According to Investor’s Intelligence, bullish sentiment among investment advisors recently hit a 30-year high. Moreover, consumer confidence is now its highest level in 16 years. How did markets perform back then around 1987 and 2001-2002? Hint: Not well!
Bullish sentiment often translates into easy money. In turn, this can enable elevated market valuations as well as the survival and growth of many enterprises that would otherwise fail or stagnate. However, once the easy money dries up, corporations are left to fend for themselves and some will collapse. Share prices tend to follow.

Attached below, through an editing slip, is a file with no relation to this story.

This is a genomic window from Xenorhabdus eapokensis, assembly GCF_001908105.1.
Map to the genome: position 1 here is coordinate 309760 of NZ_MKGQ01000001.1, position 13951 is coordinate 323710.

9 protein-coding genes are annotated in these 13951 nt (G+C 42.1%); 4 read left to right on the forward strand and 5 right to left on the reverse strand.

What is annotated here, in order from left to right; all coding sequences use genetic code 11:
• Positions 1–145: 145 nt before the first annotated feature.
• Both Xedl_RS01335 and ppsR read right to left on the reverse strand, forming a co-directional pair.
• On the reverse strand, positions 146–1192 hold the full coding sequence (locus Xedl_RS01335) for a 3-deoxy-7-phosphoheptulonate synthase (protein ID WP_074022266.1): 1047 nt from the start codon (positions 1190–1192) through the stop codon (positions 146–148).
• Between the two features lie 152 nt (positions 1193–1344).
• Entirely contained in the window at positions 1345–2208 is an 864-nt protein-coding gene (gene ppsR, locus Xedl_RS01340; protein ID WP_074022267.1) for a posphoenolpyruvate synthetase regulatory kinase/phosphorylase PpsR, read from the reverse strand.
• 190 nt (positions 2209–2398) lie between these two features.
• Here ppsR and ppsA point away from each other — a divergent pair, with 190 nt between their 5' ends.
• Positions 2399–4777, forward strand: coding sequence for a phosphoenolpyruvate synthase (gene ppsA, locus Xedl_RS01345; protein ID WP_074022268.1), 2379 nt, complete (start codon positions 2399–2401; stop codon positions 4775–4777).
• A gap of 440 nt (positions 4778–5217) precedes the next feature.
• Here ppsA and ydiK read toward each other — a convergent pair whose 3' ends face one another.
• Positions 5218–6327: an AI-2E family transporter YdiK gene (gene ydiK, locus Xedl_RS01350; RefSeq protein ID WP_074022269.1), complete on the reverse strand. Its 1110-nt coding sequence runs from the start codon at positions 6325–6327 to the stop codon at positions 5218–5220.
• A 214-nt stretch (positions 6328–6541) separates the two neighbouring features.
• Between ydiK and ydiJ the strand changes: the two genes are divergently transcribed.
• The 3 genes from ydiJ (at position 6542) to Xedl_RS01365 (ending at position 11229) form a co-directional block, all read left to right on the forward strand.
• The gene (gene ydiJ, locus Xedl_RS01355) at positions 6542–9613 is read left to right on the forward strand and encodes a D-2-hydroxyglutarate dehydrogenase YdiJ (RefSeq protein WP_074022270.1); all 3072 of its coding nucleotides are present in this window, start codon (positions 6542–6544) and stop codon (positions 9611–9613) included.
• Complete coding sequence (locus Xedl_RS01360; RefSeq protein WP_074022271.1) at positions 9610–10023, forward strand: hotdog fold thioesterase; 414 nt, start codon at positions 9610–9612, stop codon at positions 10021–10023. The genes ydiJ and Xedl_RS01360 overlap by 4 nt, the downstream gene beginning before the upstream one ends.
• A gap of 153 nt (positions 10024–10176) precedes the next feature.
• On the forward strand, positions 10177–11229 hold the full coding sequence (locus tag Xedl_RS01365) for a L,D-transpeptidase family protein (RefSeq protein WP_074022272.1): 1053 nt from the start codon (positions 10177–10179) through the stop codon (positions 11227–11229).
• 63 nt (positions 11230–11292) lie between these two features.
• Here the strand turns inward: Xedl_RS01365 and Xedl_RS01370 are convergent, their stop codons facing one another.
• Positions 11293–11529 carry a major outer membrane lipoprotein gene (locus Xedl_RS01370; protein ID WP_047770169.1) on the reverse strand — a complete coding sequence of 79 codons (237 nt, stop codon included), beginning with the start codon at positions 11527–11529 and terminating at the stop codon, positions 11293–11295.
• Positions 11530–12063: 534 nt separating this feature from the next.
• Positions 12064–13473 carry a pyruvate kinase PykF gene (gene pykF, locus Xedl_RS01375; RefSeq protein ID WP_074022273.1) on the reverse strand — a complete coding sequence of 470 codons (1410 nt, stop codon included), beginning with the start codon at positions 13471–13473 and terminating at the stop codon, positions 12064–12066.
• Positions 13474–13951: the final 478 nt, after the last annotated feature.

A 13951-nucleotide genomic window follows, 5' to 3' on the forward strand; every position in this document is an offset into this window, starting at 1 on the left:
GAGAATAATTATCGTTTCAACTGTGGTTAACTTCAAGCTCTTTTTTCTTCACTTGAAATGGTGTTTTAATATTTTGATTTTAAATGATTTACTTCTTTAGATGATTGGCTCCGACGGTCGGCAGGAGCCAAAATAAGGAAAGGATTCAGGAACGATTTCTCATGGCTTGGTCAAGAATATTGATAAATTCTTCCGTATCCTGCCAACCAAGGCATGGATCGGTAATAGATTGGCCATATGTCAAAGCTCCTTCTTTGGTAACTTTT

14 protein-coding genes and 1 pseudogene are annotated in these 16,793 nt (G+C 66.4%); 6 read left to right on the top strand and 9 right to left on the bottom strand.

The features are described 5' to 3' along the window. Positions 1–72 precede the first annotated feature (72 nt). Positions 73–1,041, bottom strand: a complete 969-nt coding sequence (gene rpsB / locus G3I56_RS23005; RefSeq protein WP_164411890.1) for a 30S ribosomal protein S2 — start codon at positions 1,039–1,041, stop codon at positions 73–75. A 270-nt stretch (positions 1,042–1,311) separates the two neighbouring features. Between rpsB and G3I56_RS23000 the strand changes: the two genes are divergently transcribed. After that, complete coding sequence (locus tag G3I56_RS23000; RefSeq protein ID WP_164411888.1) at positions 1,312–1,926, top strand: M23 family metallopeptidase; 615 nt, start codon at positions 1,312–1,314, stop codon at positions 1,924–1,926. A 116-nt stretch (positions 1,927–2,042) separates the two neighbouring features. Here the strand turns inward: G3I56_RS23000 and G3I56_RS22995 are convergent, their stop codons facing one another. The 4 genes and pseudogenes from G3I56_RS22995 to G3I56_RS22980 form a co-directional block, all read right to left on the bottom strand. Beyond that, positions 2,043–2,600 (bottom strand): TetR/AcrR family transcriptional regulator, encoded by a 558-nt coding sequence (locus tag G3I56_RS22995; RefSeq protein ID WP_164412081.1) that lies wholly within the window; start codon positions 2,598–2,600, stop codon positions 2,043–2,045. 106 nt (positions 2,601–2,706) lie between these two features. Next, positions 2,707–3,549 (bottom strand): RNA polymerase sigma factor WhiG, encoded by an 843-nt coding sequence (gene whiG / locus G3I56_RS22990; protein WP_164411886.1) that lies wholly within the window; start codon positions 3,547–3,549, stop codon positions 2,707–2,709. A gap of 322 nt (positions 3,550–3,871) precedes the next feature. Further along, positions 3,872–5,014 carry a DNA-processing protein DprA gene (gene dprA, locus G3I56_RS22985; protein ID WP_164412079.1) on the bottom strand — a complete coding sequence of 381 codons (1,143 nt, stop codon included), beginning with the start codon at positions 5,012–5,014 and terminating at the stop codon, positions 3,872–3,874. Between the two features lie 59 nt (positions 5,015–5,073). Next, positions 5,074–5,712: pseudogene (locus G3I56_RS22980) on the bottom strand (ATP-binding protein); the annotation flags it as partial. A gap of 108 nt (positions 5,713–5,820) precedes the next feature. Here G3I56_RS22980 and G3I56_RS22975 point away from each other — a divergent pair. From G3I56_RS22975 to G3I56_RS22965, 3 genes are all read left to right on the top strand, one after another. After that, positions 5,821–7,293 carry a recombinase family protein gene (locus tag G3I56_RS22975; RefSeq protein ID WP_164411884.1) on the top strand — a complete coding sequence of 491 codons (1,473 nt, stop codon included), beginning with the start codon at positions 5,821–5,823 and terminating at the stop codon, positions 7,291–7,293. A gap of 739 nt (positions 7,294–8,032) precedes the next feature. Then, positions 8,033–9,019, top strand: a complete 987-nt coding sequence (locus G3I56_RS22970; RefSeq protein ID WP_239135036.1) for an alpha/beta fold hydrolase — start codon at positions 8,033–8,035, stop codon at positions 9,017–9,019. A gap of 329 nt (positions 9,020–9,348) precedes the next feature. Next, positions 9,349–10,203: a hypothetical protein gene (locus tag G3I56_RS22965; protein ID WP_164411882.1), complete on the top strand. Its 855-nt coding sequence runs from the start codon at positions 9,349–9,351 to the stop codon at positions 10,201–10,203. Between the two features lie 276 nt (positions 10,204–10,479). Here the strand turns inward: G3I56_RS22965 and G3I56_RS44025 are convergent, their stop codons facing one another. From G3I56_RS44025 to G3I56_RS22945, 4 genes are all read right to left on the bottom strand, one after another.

This article looks at US corporate cash flow trends. I observe both the money flowing into companies as well as how they are allocating it. My research indicates easy money is drying up and companies are increasingly getting squeezed for cash. Given the backdrop of investor optimism and elevated valuations, I believe we have the right the ingredients for a significant market correction.